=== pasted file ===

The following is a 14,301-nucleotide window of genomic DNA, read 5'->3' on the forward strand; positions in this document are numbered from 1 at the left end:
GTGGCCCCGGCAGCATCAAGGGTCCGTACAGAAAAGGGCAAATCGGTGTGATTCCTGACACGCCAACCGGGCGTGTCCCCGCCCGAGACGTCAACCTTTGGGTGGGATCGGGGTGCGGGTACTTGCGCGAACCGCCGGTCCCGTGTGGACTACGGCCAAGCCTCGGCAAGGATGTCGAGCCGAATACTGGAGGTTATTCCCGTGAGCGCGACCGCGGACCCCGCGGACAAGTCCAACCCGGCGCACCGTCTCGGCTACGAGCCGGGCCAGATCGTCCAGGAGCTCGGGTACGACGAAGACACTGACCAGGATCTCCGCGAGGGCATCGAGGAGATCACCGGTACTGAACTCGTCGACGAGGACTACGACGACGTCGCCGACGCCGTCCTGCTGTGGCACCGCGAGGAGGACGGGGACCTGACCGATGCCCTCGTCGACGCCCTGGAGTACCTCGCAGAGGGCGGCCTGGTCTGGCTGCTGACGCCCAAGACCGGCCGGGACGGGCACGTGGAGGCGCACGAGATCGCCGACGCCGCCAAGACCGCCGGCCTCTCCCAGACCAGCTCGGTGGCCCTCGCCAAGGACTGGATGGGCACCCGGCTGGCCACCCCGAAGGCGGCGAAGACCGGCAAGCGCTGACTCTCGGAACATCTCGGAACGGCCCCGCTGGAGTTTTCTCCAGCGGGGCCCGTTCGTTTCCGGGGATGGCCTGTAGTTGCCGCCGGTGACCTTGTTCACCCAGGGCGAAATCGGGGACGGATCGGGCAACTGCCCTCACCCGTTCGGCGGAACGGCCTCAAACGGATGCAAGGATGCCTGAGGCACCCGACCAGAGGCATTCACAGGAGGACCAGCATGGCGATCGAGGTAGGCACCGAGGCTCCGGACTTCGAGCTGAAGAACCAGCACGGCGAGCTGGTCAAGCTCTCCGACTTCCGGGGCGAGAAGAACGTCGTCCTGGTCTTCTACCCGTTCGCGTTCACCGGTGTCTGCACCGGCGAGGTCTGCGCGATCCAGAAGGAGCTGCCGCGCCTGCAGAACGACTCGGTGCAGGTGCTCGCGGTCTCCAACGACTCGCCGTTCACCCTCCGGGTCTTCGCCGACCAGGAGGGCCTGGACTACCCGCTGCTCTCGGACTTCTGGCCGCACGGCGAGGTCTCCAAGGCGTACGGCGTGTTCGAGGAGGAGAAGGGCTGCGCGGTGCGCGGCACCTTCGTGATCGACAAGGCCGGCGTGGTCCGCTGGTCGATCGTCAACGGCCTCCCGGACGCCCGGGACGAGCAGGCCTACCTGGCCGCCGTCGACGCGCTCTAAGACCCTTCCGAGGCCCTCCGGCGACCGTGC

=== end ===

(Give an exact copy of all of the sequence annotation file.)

The following is a 14,301-nucleotide window of genomic DNA, read 5'->3' on the forward strand; positions in this document are numbered from 1 at the left end:
GTGGCCCCGGCAGCATCAAGGGTCCGTACAGAAAAGGGCAAATCGGTGTGATTCCTGACACGCCAACCGGGCGTGTCCCCGCCCGAGACGTCAACCTTTGGGTGGGATCGGGGTGCGGGTACTTGCGCGAACCGCCGGTCCCGTGTGGACTACGGCCAAGCCTCGGCAAGGATGTCGAGCCGAATACTGGAGGTTATTCCCGTGAGCGCGACCGCGGACCCCGCGGACAAGTCCAACCCGGCGCACCGTCTCGGCTACGAGCCGGGCCAGATCGTCCAGGAGCTCGGGTACGACGAAGACACTGACCAGGATCTCCGCGAGGGCATCGAGGAGATCACCGGTACTGAACTCGTCGACGAGGACTACGACGACGTCGCCGACGCCGTCCTGCTGTGGCACCGCGAGGAGGACGGGGACCTGACCGATGCCCTCGTCGACGCCCTGGAGTACCTCGCAGAGGGCGGCCTGGTCTGGCTGCTGACGCCCAAGACCGGCCGGGACGGGCACGTGGAGGCGCACGAGATCGCCGACGCCGCCAAGACCGCCGGCCTCTCCCAGACCAGCTCGGTGGCCCTCGCCAAGGACTGGATGGGCACCCGGCTGGCCACCCCGAAGGCGGCGAAGACCGGCAAGCGCTGACTCTCGGAACATCTCGGAACGGCCCCGCTGGAGTTTTCTCCAGCGGGGCCCGTTCGTTTCCGGGGATGGCCTGTAGTTGCCGCCGGTGACCTTGTTCACCCAGGGCGAAATCGGGGACGGATCGGGCAACTGCCCTCACCCGTTCGGCGGAACGGCCTCAAACGGATGCAAGGATGCCTGAGGCACCCGACCAGAGGCATTCACAGGAGGACCAGCATGGCGATCGAGGTAGGCACCGAGGCTCCGGACTTCGAGCTGAAGAACCAGCACGGCGAGCTGGTCAAGCTCTCCGACTTCCGGGGCGAGAAGAACGTCGTCCTGGTCTTCTACCCGTTCGCGTTCACCGGTGTCTGCACCGGCGAGGTCTGCGCGATCCAGAAGGAGCTGCCGCGCCTGCAGAACGACTCGGTGCAGGTGCTCGCGGTCTCCAACGACTCGCCGTTCACCCTCCGGGTCTTCGCCGACCAGGAGGGCCTGGACTACCCGCTGCTCTCGGACTTCTGGCCGCACGGCGAGGTCTCCAAGGCGTACGGCGTGTTCGAGGAGGAGAAGGGCTGCGCGGTGCGCGGCACCTTCGTGATCGACAAGGCCGGCGTGGTCCGCTGGTCGATCGTCAACGGCCTCCCGGACGCCCGGGACGAGCAGGCCTACCTGGCCGCCGTCGACGCGCTCTAAGACCCTTCCGAGGCCCTCCGGCGACCGTGC